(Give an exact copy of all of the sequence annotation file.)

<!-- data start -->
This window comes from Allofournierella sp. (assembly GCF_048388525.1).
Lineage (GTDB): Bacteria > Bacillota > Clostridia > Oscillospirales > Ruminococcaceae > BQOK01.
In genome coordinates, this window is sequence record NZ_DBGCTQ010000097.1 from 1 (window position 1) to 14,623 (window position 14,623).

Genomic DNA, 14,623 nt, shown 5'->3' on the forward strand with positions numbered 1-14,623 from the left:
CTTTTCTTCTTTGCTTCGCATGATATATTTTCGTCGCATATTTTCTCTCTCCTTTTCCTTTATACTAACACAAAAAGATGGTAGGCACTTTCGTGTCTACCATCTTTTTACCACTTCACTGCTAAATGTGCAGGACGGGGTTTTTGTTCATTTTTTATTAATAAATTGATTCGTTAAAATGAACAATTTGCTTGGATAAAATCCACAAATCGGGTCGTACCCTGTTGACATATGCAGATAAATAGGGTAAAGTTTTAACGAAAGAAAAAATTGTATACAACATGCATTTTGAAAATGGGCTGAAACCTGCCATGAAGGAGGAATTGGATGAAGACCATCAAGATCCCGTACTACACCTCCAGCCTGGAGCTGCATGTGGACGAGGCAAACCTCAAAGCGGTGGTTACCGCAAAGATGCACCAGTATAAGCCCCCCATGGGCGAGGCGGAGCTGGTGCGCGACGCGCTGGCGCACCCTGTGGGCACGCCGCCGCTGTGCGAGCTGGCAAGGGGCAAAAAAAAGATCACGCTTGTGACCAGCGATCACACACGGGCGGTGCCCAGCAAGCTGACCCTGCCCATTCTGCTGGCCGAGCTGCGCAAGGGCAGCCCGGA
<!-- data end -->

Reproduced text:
This window comes from Allofournierella sp. (assembly GCF_048388525.1).
Lineage (GTDB): Bacteria > Bacillota > Clostridia > Oscillospirales > Ruminococcaceae > BQOK01.
In genome coordinates, this window is sequence record NZ_DBGCTQ010000097.1 from 1 (window position 1) to 14,623 (window position 14,623).

Genomic DNA, 14,623 nt, shown 5'->3' on the forward strand with positions numbered 1-14,623 from the left:
CTTTTCTTCTTTGCTTCGCATGATATATTTTCGTCGCATATTTTCTCTCTCCTTTTCCTTTATACTAACACAAAAAGATGGTAGGCACTTTCGTGTCTACCATCTTTTTACCACTTCACTGCTAAATGTGCAGGACGGGGTTTTTGTTCATTTTTTATTAATAAATTGATTCGTTAAAATGAACAATTTGCTTGGATAAAATCCACAAATCGGGTCGTACCCTGTTGACATATGCAGATAAATAGGGTAAAGTTTTAACGAAAGAAAAAATTGTATACAACATGCATTTTGAAAATGGGCTGAAACCTGCCATGAAGGAGGAATTGGATGAAGACCATCAAGATCCCGTACTACACCTCCAGCCTGGAGCTGCATGTGGACGAGGCAAACCTCAAAGCGGTGGTTACCGCAAAGATGCACCAGTATAAGCCCCCCATGGGCGAGGCGGAGCTGGTGCGCGACGCGCTGGCGCACCCTGTGGGCACGCCGCCGCTGTGCGAGCTGGCAAGGGGCAAAAAAAAGATCACGCTTGTGACCAGCGATCACACACGGGCGGTGCCCAGCAAGCTGACCCTGCCCATTCTGCTGGCCGAGCTGCGCAAGGGCAGCCCGGA